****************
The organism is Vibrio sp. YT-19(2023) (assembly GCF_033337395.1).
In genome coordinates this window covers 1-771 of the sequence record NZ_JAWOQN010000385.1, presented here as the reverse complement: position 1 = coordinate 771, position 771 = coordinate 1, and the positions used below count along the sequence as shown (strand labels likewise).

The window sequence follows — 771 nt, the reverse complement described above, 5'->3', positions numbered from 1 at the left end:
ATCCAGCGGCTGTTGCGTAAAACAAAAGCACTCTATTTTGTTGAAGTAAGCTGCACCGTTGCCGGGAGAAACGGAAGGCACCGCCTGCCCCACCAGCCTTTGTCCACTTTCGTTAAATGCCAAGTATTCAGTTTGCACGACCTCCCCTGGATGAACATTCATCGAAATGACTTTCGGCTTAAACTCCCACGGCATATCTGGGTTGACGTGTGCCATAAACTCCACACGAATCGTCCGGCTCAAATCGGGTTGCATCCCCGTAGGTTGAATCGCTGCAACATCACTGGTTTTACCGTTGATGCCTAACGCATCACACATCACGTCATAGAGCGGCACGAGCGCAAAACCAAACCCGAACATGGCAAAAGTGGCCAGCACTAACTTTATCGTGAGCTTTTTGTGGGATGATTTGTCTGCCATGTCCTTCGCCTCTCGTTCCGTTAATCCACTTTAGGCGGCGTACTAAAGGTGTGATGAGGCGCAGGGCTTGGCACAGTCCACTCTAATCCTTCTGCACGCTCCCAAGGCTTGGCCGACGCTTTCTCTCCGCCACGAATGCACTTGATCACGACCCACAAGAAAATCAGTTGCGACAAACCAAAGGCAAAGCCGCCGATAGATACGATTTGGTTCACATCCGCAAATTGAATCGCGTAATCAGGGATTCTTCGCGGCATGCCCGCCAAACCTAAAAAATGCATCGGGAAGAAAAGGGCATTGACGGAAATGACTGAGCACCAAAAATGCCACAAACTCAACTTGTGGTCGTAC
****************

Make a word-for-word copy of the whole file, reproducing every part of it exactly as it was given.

The organism is Vibrio sp. YT-19(2023) (assembly GCF_033337395.1).
In genome coordinates this window covers 1-771 of the sequence record NZ_JAWOQN010000385.1, presented here as the reverse complement: position 1 = coordinate 771, position 771 = coordinate 1, and the positions used below count along the sequence as shown (strand labels likewise).

The window sequence follows — 771 nt, the reverse complement described above, 5'->3', positions numbered from 1 at the left end:
ATCCAGCGGCTGTTGCGTAAAACAAAAGCACTCTATTTTGTTGAAGTAAGCTGCACCGTTGCCGGGAGAAACGGAAGGCACCGCCTGCCCCACCAGCCTTTGTCCACTTTCGTTAAATGCCAAGTATTCAGTTTGCACGACCTCCCCTGGATGAACATTCATCGAAATGACTTTCGGCTTAAACTCCCACGGCATATCTGGGTTGACGTGTGCCATAAACTCCACACGAATCGTCCGGCTCAAATCGGGTTGCATCCCCGTAGGTTGAATCGCTGCAACATCACTGGTTTTACCGTTGATGCCTAACGCATCACACATCACGTCATAGAGCGGCACGAGCGCAAAACCAAACCCGAACATGGCAAAAGTGGCCAGCACTAACTTTATCGTGAGCTTTTTGTGGGATGATTTGTCTGCCATGTCCTTCGCCTCTCGTTCCGTTAATCCACTTTAGGCGGCGTACTAAAGGTGTGATGAGGCGCAGGGCTTGGCACAGTCCACTCTAATCCTTCTGCACGCTCCCAAGGCTTGGCCGACGCTTTCTCTCCGCCACGAATGCACTTGATCACGACCCACAAGAAAATCAGTTGCGACAAACCAAAGGCAAAGCCGCCGATAGATACGATTTGGTTCACATCCGCAAATTGAATCGCGTAATCAGGGATTCTTCGCGGCATGCCCGCCAAACCTAAAAAATGCATCGGGAAGAAAAGGGCATTGACGGAAATGACTGAGCACCAAAAATGCCACAAACTCAACTTGTGGTCGTAC